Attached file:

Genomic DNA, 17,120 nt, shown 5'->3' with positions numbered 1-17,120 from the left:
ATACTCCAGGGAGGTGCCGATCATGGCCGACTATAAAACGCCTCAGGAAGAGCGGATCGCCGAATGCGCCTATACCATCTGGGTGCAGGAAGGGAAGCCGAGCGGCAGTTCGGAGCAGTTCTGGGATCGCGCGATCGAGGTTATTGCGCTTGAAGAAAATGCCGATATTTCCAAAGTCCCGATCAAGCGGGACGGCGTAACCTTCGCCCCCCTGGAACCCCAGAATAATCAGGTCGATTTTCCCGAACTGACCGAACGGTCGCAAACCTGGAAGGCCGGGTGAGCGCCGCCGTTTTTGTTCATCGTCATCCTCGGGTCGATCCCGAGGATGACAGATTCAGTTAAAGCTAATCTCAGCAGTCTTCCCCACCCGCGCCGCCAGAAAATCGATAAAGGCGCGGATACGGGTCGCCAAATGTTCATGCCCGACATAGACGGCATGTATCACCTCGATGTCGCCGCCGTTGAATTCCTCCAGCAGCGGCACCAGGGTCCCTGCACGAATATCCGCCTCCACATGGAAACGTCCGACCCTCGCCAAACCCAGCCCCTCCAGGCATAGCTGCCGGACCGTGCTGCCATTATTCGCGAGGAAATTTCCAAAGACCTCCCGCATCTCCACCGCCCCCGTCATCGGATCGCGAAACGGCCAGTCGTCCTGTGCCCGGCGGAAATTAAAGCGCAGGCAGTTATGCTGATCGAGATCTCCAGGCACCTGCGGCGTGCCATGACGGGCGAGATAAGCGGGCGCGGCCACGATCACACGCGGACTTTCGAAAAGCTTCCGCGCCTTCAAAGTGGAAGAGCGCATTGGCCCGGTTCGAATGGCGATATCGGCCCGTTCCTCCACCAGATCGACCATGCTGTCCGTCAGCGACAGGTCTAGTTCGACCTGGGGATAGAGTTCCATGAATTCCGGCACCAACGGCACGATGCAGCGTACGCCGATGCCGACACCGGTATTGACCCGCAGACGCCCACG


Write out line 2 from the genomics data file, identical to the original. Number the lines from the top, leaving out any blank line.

ATACTCCAGGGAGGTGCCGATCATGGCCGACTATAAAACGCCTCAGGAAGAGCGGATCGCCGAATGCGCCTATACCATCTGGGTGCAGGAAGGGAAGCCGAGCGGCAGTTCGGAGCAGTTCTGGGATCGCGCGATCGAGGTTATTGCGCTTGAAGAAAATGCCGATATTTCCAAAGTCCCGATCAAGCGGGACGGCGTAACCTTCGCCCCCCTGGAACCCCAGAATAATCAGGTCGATTTTCCCGAACTGACCGAACGGTCGCAAACCTGGAAGGCCGGGTGAGCGCCGCCGTTTTTGTTCATCGTCATCCTCGGGTCGATCCCGAGGATGACAGATTCAGTTAAAGCTAATCTCAGCAGTCTTCCCCACCCGCGCCGCCAGAAAATCGATAAAGGCGCGGATACGGGTCGCCAAATGTTCATGCCCGACATAGACGGCATGTATCACCTCGATGTCGCCGCCGTTGAATTCCTCCAGCAGCGGCACCAGGGTCCCTGCACGAATATCCGCCTCCACATGGAAACGTCCGACCCTCGCCAAACCCAGCCCCTCCAGGCATAGCTGCCGGACCGTGCTGCCATTATTCGCGAGGAAATTTCCAAAGACCTCCCGCATCTCCACCGCCCCCGTCATCGGATCGCGAAACGGCCAGTCGTCCTGTGCCCGGCGGAAATTAAAGCGCAGGCAGTTATGCTGATCGAGATCTCCAGGCACCTGCGGCGTGCCATGACGGGCGAGATAAGCGGGCGCGGCCACGATCACACGCGGACTTTCGAAAAGCTTCCGCGCCTTCAAAGTGGAAGAGCGCATTGGCCCGGTTCGAATGGCGATATCGGCCCGTTCCTCCACCAGATCGACCATGCTGTCCGTCAGCGACAGGTCTAGTTCGACCTGGGGATAGAGTTCCATGAATTCCGGCACCAACGGCACGATGCAGCGTACGCCGATGCCGACACCGGTATTGACCCGCAGACGCCCACG